An Audit Scotland report published today says that, whilst progress has been made since 2001, NHS boards and hospitals are still not managing hospital waste as well as they could. In particular they need to increase their recycling and ensure they sort and store all waste properly. These measures would contribute to a better environment, improve safety and reduce rising costs.
Deputy Auditor General, Caroline Gardner, says:
“It is encouraging that progress has been made in managing hospital waste. However there is still much more to be done, and NHS boards and hospitals need to make improvements now to safeguard both the environment and the safety of staff and patients.”
Hospital wards are the biggest producers of both domestic and clinical waste in the NHS. Waste generated by hospitals includes domestic waste, such as paper, cardboard and flowers, and clinical waste, such as used needles and bandages.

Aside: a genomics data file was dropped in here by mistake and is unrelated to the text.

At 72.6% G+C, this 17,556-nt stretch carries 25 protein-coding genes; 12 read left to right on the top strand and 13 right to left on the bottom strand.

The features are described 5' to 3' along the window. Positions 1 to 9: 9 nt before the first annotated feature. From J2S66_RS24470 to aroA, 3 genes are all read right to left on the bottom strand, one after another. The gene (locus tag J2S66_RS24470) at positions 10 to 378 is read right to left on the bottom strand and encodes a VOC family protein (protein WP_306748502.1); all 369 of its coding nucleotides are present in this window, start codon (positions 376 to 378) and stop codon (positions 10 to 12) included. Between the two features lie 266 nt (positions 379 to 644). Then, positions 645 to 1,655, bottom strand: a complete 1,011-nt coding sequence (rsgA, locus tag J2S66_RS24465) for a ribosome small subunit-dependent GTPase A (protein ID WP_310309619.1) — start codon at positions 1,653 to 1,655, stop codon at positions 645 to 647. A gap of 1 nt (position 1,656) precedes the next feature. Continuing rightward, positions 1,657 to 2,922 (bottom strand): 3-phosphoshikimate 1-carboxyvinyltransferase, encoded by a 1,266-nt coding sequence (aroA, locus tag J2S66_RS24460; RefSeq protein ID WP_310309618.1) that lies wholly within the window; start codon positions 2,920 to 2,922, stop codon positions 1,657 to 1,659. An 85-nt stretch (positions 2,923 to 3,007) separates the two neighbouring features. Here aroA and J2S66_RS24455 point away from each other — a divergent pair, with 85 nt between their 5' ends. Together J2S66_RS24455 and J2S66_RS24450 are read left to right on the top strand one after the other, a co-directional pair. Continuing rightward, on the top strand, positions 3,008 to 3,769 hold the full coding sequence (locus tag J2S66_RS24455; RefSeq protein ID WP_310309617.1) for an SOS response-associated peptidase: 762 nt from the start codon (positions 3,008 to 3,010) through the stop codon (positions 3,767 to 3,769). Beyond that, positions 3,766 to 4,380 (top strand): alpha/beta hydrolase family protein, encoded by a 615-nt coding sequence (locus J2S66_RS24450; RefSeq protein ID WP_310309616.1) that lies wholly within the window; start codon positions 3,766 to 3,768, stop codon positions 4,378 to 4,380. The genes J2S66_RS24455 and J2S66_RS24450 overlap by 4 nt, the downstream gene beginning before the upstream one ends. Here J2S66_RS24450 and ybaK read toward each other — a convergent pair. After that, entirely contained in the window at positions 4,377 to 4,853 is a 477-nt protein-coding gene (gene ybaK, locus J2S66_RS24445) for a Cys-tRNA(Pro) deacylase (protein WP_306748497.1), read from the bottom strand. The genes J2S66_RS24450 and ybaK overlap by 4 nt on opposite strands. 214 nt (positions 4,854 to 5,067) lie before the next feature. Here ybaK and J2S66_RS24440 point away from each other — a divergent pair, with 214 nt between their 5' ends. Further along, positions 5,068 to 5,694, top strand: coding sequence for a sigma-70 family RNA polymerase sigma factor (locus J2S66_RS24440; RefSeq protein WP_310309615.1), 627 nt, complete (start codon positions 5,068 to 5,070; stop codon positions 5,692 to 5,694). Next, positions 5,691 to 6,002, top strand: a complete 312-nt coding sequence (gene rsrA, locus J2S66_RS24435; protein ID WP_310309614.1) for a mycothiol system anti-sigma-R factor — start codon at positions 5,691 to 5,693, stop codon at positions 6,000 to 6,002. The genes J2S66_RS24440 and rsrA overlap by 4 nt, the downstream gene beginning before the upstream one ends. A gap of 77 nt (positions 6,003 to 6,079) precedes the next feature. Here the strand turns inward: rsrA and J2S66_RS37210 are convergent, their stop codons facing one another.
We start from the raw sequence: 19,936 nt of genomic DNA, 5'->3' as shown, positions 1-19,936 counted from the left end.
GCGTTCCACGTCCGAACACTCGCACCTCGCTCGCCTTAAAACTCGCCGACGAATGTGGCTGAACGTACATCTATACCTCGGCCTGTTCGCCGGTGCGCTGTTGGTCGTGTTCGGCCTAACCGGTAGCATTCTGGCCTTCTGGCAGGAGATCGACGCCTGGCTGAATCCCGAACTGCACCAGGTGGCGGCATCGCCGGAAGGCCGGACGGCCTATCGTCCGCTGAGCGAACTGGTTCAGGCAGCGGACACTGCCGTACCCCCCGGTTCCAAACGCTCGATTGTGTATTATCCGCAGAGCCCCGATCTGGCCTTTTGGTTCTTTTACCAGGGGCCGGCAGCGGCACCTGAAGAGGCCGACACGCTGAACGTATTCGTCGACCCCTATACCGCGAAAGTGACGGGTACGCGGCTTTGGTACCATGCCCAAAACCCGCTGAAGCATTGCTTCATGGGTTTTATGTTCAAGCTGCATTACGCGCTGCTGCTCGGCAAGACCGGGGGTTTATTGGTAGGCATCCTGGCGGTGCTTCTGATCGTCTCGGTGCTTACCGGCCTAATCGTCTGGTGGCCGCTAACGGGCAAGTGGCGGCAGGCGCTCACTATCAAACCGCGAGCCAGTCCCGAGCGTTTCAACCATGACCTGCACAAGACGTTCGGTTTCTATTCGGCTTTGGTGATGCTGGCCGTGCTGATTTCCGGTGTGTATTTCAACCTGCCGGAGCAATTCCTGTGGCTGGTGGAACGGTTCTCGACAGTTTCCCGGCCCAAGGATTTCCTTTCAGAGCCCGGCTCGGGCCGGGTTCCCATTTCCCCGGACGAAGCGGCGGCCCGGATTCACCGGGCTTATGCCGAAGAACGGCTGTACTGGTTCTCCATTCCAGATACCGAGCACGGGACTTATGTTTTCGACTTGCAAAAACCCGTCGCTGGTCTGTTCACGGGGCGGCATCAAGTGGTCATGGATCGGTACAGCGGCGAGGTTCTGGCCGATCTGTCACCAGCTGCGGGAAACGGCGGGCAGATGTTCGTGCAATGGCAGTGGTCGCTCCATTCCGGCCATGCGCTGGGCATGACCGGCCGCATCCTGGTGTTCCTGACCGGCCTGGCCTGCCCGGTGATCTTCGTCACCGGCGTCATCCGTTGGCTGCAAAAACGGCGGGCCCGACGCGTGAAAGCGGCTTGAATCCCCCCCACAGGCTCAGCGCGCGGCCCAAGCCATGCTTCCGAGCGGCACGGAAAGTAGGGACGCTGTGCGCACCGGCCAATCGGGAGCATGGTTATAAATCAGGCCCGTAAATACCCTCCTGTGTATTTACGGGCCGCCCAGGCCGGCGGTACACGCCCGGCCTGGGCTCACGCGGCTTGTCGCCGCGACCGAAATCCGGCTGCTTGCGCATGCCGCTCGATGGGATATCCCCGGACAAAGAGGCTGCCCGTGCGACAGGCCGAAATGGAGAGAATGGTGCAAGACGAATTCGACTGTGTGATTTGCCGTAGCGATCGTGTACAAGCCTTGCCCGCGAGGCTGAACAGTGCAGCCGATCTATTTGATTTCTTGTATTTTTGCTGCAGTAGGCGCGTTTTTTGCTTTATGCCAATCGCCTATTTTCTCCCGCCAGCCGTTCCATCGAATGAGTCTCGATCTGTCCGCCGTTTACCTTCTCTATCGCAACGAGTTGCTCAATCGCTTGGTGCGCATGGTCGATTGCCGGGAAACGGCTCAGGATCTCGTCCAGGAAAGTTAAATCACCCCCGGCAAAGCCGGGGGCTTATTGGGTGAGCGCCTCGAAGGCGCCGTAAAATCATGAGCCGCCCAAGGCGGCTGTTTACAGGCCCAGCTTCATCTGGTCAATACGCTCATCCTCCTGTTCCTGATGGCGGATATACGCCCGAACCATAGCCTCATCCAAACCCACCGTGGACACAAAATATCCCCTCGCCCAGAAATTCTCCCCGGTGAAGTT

Following Audit Scotland’s first report (Waste management in Scottish hospitals, published June 2001) the Scottish Executive introduced national policies, guidelines, and detailed action plans to improve hospital waste management.
However these recommendations have not yet been fully implemented by all NHS boards and hospitals. They have made progress in developing policies, appointing waste management officers and in recycling, but there are still key areas where improvements are needed.
The report highlights:
- More domestic waste needs to be recycled. At the time of our audit almost two thirds of hospitals in our survey did not have a hospital-wide paper recycling scheme and more than half did not have one for cardboard. A quarter of hospitals had neither. However many NHS boards are now in discussion with councils, other public sector partners or private firms to explore the recycling options available to them. The introduction of new environmental regulations and legislation will increase the costs of hospital waste disposal and add to the pressure on hospitals to improve their recycling.
- Spot-checks highlighted instances at 15 of the hospitals in our sample survey of 53 hospitals where clinical waste was not secure from public access. Boards need to make sure that all clinical waste is stored securely away from areas of public access.
- Waste management costs the NHS around £8 million each year, and is likely to rise with new legislative and regulatory requirements. The cost of clinical waste disposal could be reduced by about £1.3 million if hospitals sorted waste properly.